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Do I need bigger speakers with 220 watts?

Discussion in 'Archived Threads 2001-2004' started by Charbel, Aug 6, 2001.

  1. Charbel

    Charbel Agent

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    OK, while my Paradigm Studio 40 is "in the shop" I`m wondering if they are`nt suitable for the 220 wpc Parasound amp. It seems I damaged the speaker and am not looking forward to another episode. Of course I will be more careful next time with the volume dial. Is there anyone with similar amp/speaker combination that has had any problems? Are you very cautious about the volume? How can I tell when the speakers are hitting thier limit and to back off on the dial? or do I just need bigger speakers 60`s 80`s?
     
  2. Saurav

    Saurav Cinematographer

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    You should hear the sound starting to get compressed and strained. If you damaged those speakers due to sheer power even though you didn't hear any change in the speaker's sound, I would be very surprised. Of course, with an amp that's much more powerful than the speaker's rating, you're always running the risk of a friend at a party cranking up the volume and then hitting play, and you're finished.
     
  3. James Edward

    James Edward Supporting Actor

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    Speakers are almost ALWAYS damaged by lower powered amps driven into clipping. I bet almost anyone here will recall that as they moved up in power, blown speakers became less and less of an issue. As for what Saurav said, tell your friends to stay away.
    That being said, when tweeters get damaged, it is usually from amp clipping. When woofers get damaged, it is usually from too much power. I read another post of yours where you state that there is no sound whatsoever coming from your speaker, so it is probably crossover/input connection related.
    I'm pretty sure Paradigms also use 4th order, 24 db per octave crossovers, which also help to protect the drivers, by sending a narrower band of frequencies to each. I would chalk your episode up to some bad luck. Unless it sounds distorted, you really should be fine.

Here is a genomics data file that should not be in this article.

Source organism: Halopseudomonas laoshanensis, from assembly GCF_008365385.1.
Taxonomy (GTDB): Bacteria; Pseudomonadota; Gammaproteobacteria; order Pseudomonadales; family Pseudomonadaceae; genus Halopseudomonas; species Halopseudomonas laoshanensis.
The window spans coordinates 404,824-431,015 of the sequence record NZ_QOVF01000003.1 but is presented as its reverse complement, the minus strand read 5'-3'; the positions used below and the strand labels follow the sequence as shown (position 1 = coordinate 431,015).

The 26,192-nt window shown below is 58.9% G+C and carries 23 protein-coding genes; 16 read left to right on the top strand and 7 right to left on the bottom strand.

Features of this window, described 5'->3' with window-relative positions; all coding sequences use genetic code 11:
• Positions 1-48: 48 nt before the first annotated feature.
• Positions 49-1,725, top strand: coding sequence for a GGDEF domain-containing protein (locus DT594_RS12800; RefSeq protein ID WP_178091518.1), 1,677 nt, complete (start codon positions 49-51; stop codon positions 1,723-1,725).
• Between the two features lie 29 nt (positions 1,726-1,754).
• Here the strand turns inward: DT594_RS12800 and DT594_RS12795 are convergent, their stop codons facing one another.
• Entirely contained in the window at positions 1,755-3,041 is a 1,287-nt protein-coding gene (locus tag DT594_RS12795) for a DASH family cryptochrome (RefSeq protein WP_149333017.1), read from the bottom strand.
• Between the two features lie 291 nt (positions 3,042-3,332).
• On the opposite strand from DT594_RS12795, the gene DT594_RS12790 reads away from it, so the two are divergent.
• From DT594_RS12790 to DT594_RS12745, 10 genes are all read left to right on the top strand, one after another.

I have a 250 watt per channel Adcom amp, and I love the look on the faces of people when I hook up their small speakers to it. They inevitably sound fantastic, and surprise the heck out of the owner.
     
  4. AjayM

    AjayM Screenwriter

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  5. James Edward

    James Edward Supporting Actor

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    AJay-
    No, I didn't. When I say 'too much power', I'm referring to an unclipped, undistorted signal. A clipped signal is too much power with a distorted waveform, as a result of an overdriven amp.
     
  6. Patrick Sun

    Patrick Sun Studio Mogul

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    Clipping is when the amp is not capable of producing the necessary amplitude of the signal that it's been asked to produce, so the amp is running out of available current to drive the speaker, which means the waveform of the signal is squared off and distorted. I would NOT consider this to be over-powering the speakers.
    Clipped waveforms start to take on the look of square wave shapes/frequencies, and to produce this kind of wave form, you basically are sending higher and higher harmonics well over 20,000Hz to the speaker's crossover, and that causes the capacitors in the tweeter crossover to fail and they are left in an open-circuit condition (so no current gets to the tweeters).
    ------------------
    PatCave; HT Pix; Gear; DIY Mains; DIY CC; Sunosub I + II + III; DVDs; LDs
     
  7. AjayM

    AjayM Screenwriter

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    quote: No, I didn't. When I say 'too much power', I'm referring to an unclipped, undistorted signal. A clipped signal is too much power with a distorted waveform, as a result of an overdriven amp.[/quote]
    But both are to much power...or "over-powering". Not under-powering, the thing is that when you drive a small amp into clipping, it's sending out a lot of power (just not clean and listenable), which fry's speakers. You blow the speaker typically from exceeding it's thermal limits or it's mechanical limits. Thermal limits are thermal limits, wether or not the amp is clipping or not you have sent to much power to the speaker (hence you said clipping kills tweeters, to much power kills woofers). Tweeters generally don't have as much "fudge" room (and typically have lower power handling) as woofers do.
    Andrew
    Quoted from here, http://www.cabasse.com/notice/warranty.htm
    quote: In order to spare you the exclusion of the warranty, the following are phenomena apt to cause these damages.
    1. Clipping of the Amplifier:
    When an amplifier is clipped, two different conditions may occur: